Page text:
The practice of meditation is an ancient one, dating back approximately 2,000 years, if not longer. Many of the different forms of meditation originated in the Eastern hemisphere, primarily in India, Japan, and China, and several different forms of meditation evolved from each country. There are numerous different types of Chinese meditation, but the most well-known and widely practice include Tai Chi, qigong, and Buddhist meditation.
Tai chi is one of the most popular forms of Chinese meditation, not just because of the relaxing mental state that it promotes, but because it is also good for toning the body’s muscles. This form of meditation consists of a series of graceful poses that flow fluidly from one to the next. Tai Chi can be broken down into different types, each focusing on a different aspect, such as developing a strong sense of spirituality or increasing flexibility. While Tai Chi is generally safe, those who have joint problems should speak to a physician before beginning a regimen.
Qigong, also referred to as chi kung, is a form of Chinese mediation that also acts as a system of healing in traditional Chinese medicine. In Chinese, “qi” means "life energy;" qigong focuses on helping the practitioner learn to recognize and harness that energy. The human body is full of involuntary functions, from breathing to digestion. By becoming in tune with those functions, by recognizing the moment when the heart beats faster or respirations become more intense, the practitioner can learn how to counteract those moments by telling the body to relax. Modern biofeedback machines work on the same basic concept.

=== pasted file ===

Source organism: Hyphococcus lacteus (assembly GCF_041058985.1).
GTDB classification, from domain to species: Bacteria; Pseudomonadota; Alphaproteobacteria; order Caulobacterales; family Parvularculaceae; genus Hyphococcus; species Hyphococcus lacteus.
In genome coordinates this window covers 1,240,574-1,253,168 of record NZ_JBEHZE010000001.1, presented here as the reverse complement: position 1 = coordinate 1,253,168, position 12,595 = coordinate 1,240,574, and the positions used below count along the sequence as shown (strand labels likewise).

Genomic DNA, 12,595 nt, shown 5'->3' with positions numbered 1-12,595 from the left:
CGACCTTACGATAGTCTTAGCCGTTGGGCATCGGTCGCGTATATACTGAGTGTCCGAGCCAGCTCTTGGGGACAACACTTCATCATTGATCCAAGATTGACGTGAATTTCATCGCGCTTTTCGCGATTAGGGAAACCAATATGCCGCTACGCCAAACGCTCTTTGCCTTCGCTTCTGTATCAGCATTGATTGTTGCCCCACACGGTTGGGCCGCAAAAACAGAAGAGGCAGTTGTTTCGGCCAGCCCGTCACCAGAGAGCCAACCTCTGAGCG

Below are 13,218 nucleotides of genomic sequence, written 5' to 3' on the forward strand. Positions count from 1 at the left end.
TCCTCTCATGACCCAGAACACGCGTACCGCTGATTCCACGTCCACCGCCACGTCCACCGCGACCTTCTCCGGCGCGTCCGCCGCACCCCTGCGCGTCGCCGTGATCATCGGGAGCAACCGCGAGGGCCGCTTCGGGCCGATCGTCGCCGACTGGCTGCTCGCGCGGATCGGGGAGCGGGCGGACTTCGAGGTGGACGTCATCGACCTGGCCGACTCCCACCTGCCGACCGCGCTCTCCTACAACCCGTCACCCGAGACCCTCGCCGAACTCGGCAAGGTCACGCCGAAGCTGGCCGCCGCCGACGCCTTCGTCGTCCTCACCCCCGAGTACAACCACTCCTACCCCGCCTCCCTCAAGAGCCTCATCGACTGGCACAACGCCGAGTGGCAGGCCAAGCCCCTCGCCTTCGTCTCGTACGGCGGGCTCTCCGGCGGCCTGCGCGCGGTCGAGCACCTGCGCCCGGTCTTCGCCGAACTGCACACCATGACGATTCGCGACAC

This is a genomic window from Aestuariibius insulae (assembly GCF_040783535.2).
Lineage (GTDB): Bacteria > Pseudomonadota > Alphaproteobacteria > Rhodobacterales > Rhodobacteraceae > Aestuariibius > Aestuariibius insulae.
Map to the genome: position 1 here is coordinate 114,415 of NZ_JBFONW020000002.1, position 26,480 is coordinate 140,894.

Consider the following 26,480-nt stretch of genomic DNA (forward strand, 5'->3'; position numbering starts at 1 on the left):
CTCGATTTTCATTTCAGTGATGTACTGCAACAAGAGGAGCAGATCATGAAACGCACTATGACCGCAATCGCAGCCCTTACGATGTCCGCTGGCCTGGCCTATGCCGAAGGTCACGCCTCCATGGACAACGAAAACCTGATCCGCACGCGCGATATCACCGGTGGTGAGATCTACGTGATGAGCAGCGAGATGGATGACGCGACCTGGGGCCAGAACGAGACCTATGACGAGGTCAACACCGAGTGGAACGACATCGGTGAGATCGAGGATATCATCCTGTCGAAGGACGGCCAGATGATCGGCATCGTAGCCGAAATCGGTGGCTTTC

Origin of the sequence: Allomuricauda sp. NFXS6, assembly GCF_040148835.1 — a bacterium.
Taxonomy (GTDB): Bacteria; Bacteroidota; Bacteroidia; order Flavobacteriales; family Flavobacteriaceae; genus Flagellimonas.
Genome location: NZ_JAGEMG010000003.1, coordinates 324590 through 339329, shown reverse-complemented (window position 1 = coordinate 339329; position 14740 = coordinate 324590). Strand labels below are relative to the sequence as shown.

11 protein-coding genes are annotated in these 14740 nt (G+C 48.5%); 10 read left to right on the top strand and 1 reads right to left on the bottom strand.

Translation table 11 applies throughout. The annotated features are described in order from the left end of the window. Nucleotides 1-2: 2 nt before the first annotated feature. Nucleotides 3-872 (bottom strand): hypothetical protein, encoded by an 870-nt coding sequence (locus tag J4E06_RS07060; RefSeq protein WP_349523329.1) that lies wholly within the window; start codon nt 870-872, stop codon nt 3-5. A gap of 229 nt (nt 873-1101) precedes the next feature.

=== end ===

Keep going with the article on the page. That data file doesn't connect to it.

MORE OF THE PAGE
Buddhist Chinese meditation is a term that actually encompasses a number of different types of meditation, each focusing on a main goal of bringing the practitioner closer to enlightenment. Buddhism originated in India, but was brought to China approximately 500 years later by traders traveling throughout the region. Buddhist meditation can have one of two aims: fostering tranquility or promoting a deeper understanding of the world and the practitioner’s place in it. Although all forms of Chinese meditation are spiritual in nature, meditation is a significant part of the Buddhist system of spirituality.
Excelling in the different types of Chinese meditation involves plenty of practice and discipline. While the methods can be learned from a book, Internet research, a class, or a personal instructor, success depends solely on the practitioner’s level of dedication and patience. For some, meditation comes naturally, but for others it can take years to master.